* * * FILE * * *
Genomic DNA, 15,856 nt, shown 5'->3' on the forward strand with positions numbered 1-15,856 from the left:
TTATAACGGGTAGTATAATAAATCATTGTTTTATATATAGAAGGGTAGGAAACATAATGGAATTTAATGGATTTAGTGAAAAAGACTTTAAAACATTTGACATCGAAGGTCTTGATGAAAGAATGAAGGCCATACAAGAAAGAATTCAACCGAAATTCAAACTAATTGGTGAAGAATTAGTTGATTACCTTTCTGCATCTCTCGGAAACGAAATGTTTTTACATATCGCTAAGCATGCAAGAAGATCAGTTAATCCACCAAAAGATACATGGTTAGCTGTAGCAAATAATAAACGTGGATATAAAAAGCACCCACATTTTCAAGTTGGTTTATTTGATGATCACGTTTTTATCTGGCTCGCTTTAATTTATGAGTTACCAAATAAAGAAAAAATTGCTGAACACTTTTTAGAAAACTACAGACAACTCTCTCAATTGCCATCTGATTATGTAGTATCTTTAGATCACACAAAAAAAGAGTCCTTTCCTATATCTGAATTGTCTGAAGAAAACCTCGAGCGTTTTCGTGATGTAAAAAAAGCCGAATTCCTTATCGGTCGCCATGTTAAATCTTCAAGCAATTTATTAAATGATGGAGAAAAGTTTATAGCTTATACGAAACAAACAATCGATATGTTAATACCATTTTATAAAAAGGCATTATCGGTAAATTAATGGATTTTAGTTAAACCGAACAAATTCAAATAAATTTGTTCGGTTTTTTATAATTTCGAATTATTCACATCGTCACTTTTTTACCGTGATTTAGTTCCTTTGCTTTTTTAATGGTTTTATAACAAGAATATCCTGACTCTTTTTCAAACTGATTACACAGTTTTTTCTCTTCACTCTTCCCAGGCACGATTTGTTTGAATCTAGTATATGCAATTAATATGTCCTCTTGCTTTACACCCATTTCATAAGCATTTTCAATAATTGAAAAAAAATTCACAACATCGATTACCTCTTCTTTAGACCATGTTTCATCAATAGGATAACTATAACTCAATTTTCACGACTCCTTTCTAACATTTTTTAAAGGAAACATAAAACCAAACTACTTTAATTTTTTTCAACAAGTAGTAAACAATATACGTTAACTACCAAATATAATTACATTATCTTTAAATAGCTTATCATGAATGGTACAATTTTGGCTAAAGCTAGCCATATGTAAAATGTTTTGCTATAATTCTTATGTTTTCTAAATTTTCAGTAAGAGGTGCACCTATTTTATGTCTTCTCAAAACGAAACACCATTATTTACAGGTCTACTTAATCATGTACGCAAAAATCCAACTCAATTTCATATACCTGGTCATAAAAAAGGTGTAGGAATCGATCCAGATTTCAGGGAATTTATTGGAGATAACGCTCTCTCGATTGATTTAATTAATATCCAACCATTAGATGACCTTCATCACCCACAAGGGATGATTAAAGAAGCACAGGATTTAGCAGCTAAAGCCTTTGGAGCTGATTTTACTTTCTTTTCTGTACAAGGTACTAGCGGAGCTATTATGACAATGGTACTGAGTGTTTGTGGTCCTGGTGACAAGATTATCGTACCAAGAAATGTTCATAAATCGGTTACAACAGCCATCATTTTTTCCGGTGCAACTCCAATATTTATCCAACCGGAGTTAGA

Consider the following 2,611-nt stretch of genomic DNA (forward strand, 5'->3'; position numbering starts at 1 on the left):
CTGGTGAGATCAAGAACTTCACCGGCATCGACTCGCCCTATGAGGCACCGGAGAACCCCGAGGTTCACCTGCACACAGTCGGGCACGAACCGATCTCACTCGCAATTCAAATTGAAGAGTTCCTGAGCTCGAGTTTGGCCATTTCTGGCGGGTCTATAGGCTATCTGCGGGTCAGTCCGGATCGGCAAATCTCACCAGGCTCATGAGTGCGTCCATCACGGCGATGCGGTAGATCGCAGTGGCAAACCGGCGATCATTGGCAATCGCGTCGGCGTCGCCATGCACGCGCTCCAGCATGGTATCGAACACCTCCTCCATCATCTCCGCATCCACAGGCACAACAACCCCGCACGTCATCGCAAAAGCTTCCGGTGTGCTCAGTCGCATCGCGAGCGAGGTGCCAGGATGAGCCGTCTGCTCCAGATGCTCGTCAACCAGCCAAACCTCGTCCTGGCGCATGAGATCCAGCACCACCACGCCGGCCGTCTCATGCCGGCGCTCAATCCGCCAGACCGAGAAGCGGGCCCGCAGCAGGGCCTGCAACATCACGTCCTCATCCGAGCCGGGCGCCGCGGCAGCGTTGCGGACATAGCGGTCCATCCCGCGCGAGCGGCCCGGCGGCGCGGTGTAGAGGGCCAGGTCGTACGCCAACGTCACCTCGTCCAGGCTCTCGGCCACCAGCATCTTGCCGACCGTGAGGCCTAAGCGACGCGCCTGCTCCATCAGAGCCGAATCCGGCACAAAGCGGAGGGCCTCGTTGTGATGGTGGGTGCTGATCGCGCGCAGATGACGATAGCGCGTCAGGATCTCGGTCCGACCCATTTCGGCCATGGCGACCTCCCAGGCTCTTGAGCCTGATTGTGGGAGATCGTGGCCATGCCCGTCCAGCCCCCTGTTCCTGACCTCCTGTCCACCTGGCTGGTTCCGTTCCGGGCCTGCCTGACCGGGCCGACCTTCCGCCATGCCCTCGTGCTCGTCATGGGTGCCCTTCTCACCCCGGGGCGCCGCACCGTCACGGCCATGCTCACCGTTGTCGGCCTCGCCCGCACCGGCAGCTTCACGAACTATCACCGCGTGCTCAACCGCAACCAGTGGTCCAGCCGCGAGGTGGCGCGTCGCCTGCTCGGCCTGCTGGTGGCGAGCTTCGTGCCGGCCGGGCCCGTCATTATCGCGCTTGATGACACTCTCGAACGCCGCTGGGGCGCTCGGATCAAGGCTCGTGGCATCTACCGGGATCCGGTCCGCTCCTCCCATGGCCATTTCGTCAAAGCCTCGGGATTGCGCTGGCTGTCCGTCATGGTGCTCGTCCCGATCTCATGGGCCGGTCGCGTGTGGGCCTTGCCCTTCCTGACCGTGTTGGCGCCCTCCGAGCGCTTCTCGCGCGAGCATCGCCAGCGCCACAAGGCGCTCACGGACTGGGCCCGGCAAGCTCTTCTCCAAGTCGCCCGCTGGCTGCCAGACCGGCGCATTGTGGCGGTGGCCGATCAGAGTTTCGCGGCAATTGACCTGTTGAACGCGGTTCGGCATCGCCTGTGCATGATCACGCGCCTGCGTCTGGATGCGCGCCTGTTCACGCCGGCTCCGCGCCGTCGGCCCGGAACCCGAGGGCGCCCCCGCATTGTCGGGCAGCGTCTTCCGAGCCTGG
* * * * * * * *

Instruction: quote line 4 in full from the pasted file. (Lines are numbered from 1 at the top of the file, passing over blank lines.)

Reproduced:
CTGGTGAGATCAAGAACTTCACCGGCATCGACTCGCCCTATGAGGCACCGGAGAACCCCGAGGTTCACCTGCACACAGTCGGGCACGAACCGATCTCACTCGCAATTCAAATTGAAGAGTTCCTGAGCTCGAGTTTGGCCATTTCTGGCGGGTCTATAGGCTATCTGCGGGTCAGTCCGGATCGGCAAATCTCACCAGGCTCATGAGTGCGTCCATCACGGCGATGCGGTAGATCGCAGTGGCAAACCGGCGATCATTGGCAATCGCGTCGGCGTCGCCATGCACGCGCTCCAGCATGGTATCGAACACCTCCTCCATCATCTCCGCATCCACAGGCACAACAACCCCGCACGTCATCGCAAAAGCTTCCGGTGTGCTCAGTCGCATCGCGAGCGAGGTGCCAGGATGAGCCGTCTGCTCCAGATGCTCGTCAACCAGCCAAACCTCGTCCTGGCGCATGAGATCCAGCACCACCACGCCGGCCGTCTCATGCCGGCGCTCAATCCGCCAGACCGAGAAGCGGGCCCGCAGCAGGGCCTGCAACATCACGTCCTCATCCGAGCCGGGCGCCGCGGCAGCGTTGCGGACATAGCGGTCCATCCCGCGCGAGCGGCCCGGCGGCGCGGTGTAGAGGGCCAGGTCGTACGCCAACGTCACCTCGTCCAGGCTCTCGGCCACCAGCATCTTGCCGACCGTGAGGCCTAAGCGACGCGCCTGCTCCATCAGAGCCGAATCCGGCACAAAGCGGAGGGCCTCGTTGTGATGGTGGGTGCTGATCGCGCGCAGATGACGATAGCGCGTCAGGATCTCGGTCCGACCCATTTCGGCCATGGCGACCTCCCAGGCTCTTGAGCCTGATTGTGGGAGATCGTGGCCATGCCCGTCCAGCCCCCTGTTCCTGACCTCCTGTCCACCTGGCTGGTTCCGTTCCGGGCCTGCCTGACCGGGCCGACCTTCCGCCATGCCCTCGTGCTCGTCATGGGTGCCCTTCTCACCCCGGGGCGCCGCACCGTCACGGCCATGCTCACCGTTGTCGGCCTCGCCCGCACCGGCAGCTTCACGAACTATCACCGCGTGCTCAACCGCAACCAGTGGTCCAGCCGCGAGGTGGCGCGTCGCCTGCTCGGCCTGCTGGTGGCGAGCTTCGTGCCGGCCGGGCCCGTCATTATCGCGCTTGATGACACTCTCGAACGCCGCTGGGGCGCTCGGATCAAGGCTCGTGGCATCTACCGGGATCCGGTCCGCTCCTCCCATGGCCATTTCGTCAAAGCCTCGGGATTGCGCTGGCTGTCCGTCATGGTGCTCGTCCCGATCTCATGGGCCGGTCGCGTGTGGGCCTTGCCCTTCCTGACCGTGTTGGCGCCCTCCGAGCGCTTCTCGCGCGAGCATCGCCAGCGCCACAAGGCGCTCACGGACTGGGCCCGGCAAGCTCTTCTCCAAGTCGCCCGCTGGCTGCCAGACCGGCGCATTGTGGCGGTGGCCGATCAGAGTTTCGCGGCAATTGACCTGTTGAACGCGGTTCGGCATCGCCTGTGCATGATCACGCGCCTGCGTCTGGATGCGCGCCTGTTCACGCCGGCTCCGCGCCGTCGGCCCGGAACCCGAGGGCGCCCCCGCATTGTCGGGCAGCGTCTTCCGAGCCTGG